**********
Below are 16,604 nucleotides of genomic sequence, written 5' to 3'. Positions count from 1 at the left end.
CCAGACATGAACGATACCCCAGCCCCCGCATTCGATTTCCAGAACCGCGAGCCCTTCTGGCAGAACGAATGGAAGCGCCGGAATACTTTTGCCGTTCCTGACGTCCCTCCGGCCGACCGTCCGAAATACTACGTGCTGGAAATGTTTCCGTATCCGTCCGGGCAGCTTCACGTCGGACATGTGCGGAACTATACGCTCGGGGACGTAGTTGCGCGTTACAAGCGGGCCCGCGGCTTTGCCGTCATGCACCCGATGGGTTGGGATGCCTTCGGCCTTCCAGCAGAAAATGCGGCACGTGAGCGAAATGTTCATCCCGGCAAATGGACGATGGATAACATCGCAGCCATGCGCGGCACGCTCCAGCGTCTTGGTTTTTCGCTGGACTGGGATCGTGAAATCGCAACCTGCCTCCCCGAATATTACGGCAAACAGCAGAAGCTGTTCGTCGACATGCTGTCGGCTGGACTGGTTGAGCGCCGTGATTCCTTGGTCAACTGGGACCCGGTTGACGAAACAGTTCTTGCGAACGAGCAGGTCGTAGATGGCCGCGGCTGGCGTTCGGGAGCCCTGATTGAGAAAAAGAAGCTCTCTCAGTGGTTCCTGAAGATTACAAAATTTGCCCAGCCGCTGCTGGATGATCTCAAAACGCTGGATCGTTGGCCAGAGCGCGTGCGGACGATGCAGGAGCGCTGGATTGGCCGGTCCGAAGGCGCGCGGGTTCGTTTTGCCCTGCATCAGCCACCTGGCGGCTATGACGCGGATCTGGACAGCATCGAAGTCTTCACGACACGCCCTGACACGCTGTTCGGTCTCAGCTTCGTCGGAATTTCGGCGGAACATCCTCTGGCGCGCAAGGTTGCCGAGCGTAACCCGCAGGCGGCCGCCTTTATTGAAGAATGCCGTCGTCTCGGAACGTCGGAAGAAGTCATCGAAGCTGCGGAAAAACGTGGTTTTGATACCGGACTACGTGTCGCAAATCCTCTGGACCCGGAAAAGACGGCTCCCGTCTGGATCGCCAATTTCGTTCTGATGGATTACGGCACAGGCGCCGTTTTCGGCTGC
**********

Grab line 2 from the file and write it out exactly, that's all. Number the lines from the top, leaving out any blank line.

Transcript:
CCAGACATGAACGATACCCCAGCCCCCGCATTCGATTTCCAGAACCGCGAGCCCTTCTGGCAGAACGAATGGAAGCGCCGGAATACTTTTGCCGTTCCTGACGTCCCTCCGGCCGACCGTCCGAAATACTACGTGCTGGAAATGTTTCCGTATCCGTCCGGGCAGCTTCACGTCGGACATGTGCGGAACTATACGCTCGGGGACGTAGTTGCGCGTTACAAGCGGGCCCGCGGCTTTGCCGTCATGCACCCGATGGGTTGGGATGCCTTCGGCCTTCCAGCAGAAAATGCGGCACGTGAGCGAAATGTTCATCCCGGCAAATGGACGATGGATAACATCGCAGCCATGCGCGGCACGCTCCAGCGTCTTGGTTTTTCGCTGGACTGGGATCGTGAAATCGCAACCTGCCTCCCCGAATATTACGGCAAACAGCAGAAGCTGTTCGTCGACATGCTGTCGGCTGGACTGGTTGAGCGCCGTGATTCCTTGGTCAACTGGGACCCGGTTGACGAAACAGTTCTTGCGAACGAGCAGGTCGTAGATGGCCGCGGCTGGCGTTCGGGAGCCCTGATTGAGAAAAAGAAGCTCTCTCAGTGGTTCCTGAAGATTACAAAATTTGCCCAGCCGCTGCTGGATGATCTCAAAACGCTGGATCGTTGGCCAGAGCGCGTGCGGACGATGCAGGAGCGCTGGATTGGCCGGTCCGAAGGCGCGCGGGTTCGTTTTGCCCTGCATCAGCCACCTGGCGGCTATGACGCGGATCTGGACAGCATCGAAGTCTTCACGACACGCCCTGACACGCTGTTCGGTCTCAGCTTCGTCGGAATTTCGGCGGAACATCCTCTGGCGCGCAAGGTTGCCGAGCGTAACCCGCAGGCGGCCGCCTTTATTGAAGAATGCCGTCGTCTCGGAACGTCGGAAGAAGTCATCGAAGCTGCGGAAAAACGTGGTTTTGATACCGGACTACGTGTCGCAAATCCTCTGGACCCGGAAAAGACGGCTCCCGTCTGGATCGCCAATTTCGTTCTGATGGATTACGGCACAGGCGCCGTTTTCGGCTGC